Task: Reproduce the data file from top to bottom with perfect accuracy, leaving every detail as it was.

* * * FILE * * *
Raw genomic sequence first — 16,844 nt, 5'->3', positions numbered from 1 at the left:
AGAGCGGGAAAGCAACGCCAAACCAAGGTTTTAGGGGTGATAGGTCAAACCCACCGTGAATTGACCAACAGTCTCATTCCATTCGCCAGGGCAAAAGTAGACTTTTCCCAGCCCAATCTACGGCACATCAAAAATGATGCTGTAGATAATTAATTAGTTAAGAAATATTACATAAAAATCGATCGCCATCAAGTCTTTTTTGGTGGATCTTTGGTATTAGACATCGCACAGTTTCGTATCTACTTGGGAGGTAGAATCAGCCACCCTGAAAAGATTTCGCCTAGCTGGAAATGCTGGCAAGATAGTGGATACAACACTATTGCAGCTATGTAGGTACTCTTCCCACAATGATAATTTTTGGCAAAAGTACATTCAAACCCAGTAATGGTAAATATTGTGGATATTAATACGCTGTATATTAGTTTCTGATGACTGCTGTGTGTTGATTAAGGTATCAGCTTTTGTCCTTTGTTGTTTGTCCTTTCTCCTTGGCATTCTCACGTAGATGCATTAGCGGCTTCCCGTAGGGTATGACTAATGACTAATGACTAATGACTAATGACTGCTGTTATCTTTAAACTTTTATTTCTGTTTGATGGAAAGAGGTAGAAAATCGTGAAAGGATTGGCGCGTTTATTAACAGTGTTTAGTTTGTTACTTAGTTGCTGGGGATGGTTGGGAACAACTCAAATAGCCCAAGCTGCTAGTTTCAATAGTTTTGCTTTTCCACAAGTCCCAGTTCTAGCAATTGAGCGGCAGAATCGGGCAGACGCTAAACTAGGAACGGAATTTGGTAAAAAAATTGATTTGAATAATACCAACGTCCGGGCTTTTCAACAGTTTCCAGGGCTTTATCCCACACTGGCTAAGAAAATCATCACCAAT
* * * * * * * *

Raw genomic sequence first — 16,844 nt, 5'->3', positions numbered from 1 at the left:
AGAGCGGGAAAGCAACGCCAAACCAAGGTTTTAGGGGTGATAGGTCAAACCCACCGTGAATTGACCAACAGTCTCATTCCATTCGCCAGGGCAAAAGTAGACTTTTCCCAGCCCAATCTACGGCACATCAAAAATGATGCTGTAGATAATTAATTAGTTAAGAAATATTACATAAAAATCGATCGCCATCAAGTCTTTTTTGGTGGATCTTTGGTATTAGACATCGCACAGTTTCGTATCTACTTGGGAGGTAGAATCAGCCACCCTGAAAAGATTTCGCCTAGCTGGAAATGCTGGCAAGATAGTGGATACAACACTATTGCAGCTATGTAGGTACTCTTCCCACAATGATAATTTTTGGCAAAAGTACATTCAAACCCAGTAATGGTAAATATTGTGGATATTAATACGCTGTATATTAGTTTCTGATGACTGCTGTGTGTTGATTAAGGTATCAGCTTTTGTCCTTTGTTGTTTGTCCTTTCTCCTTGGCATTCTCACGTAGATGCATTAGCGGCTTCCCGTAGGGTATGACTAATGACTAATGACTAATGACTAATGACTGCTGTTATCTTTAAACTTTTATTTCTGTTTGATGGAAAGAGGTAGAAAATCGTGAAAGGATTGGCGCGTTTATTAACAGTGTTTAGTTTGTTACTTAGTTGCTGGGGATGGTTGGGAACAACTCAAATAGCCCAAGCTGCTAGTTTCAATAGTTTTGCTTTTCCACAAGTCCCAGTTCTAGCAATTGAGCGGCAGAATCGGGCAGACGCTAAACTAGGAACGGAATTTGGTAAAAAAATTGATTTGAATAATACCAACGTCCGGGCTTTTCAACAGTTTCCAGGGCTTTATCCCACACTGGCTAAGAAAATCATCACCAAT